LYSTRA Nurse can be described as a wedding singer.
From an early age she has been lending her voice during the ceremony and at receptions, especially for the sticking of the cake and first dance by couples.
She is also known for her work as a promoter of fashion and queen shows. However, the passion of this Marabella woman is to leave her mark in the field of calypso.
She has entered and placed in many competitions and has even found a home with the Rainbow Calypso Tent of Chaguanas, but her breakthrough is yet to come.
In the interim, Nurse, who dabbles in a little bit of jazz, R&B and a lot of old-school music, is hoping to draw public attention to her versatility and push herself to stardom by branching off into another offshoot of calypso – parang soca.
For the 2019 Christmas season, Nurse has recorded her first parang soca tune, Spirit of Christmas.
The catchy number, which she wrote, was produced by Phillip Allard of the family parang band Los Dinamicos.
“I have been experimenting with different genres of music and this is a song I did over two years ago, with the intention to record it. However, I kept putting it off and putting it off and finally this year I made the decision to do it.”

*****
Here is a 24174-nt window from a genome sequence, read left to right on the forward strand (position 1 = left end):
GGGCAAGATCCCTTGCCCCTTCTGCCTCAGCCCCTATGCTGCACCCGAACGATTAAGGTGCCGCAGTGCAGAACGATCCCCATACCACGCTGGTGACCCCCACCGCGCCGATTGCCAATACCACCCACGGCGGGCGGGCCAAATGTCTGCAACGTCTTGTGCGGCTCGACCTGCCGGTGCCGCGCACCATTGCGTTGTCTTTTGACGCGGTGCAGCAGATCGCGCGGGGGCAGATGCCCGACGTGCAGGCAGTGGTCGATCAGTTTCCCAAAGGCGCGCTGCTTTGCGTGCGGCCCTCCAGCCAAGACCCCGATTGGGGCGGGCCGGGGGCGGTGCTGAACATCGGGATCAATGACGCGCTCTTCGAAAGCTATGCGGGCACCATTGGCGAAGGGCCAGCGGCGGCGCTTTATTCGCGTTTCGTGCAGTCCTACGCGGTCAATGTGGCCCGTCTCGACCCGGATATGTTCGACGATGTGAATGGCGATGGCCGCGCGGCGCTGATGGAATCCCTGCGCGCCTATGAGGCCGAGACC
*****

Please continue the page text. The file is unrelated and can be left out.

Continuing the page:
She turned to Allard in order to draw from him “some real parang flavour,” because of his experience in this field, and got the desired result.
“It is a song you would want to dance to and hear over and over again,” she said.
Nurse, who works full-time with a security firm, said she also has in her “composition bag” a gospelypso song to be released in time for the 2020 Lenten season, plus a calypso she hopes will take her to Calypso Fiesta at Skinner Park in San Fernando and then to the big yard.
“My calypso offering for 2020 is about real issues which are breeding young criminals. The message, in part, is to parents, to pay more attention to their children who are not employed but are supporting the household. Parents need to pay more attention to where the money is coming from and the repercussion that could follow,” Nurse said.
Although she has in the past, tried and failed to make it to the calypso semi-finals at Skinner Park, Nurse said she is not daunted and will continue singing and composing until she achieves her goal.
“I am going to make it to Skinner Park one day. One of my dreams is to see a calypsonian from one of the less known and small community tents make it to the Savannah (Queen's Park, Port of Spain). I believe I can be one of those persons who can do that, so I am not giving up.”
With parang soca added to her repertoire, Nurse is looking for opportunities to show her versatility.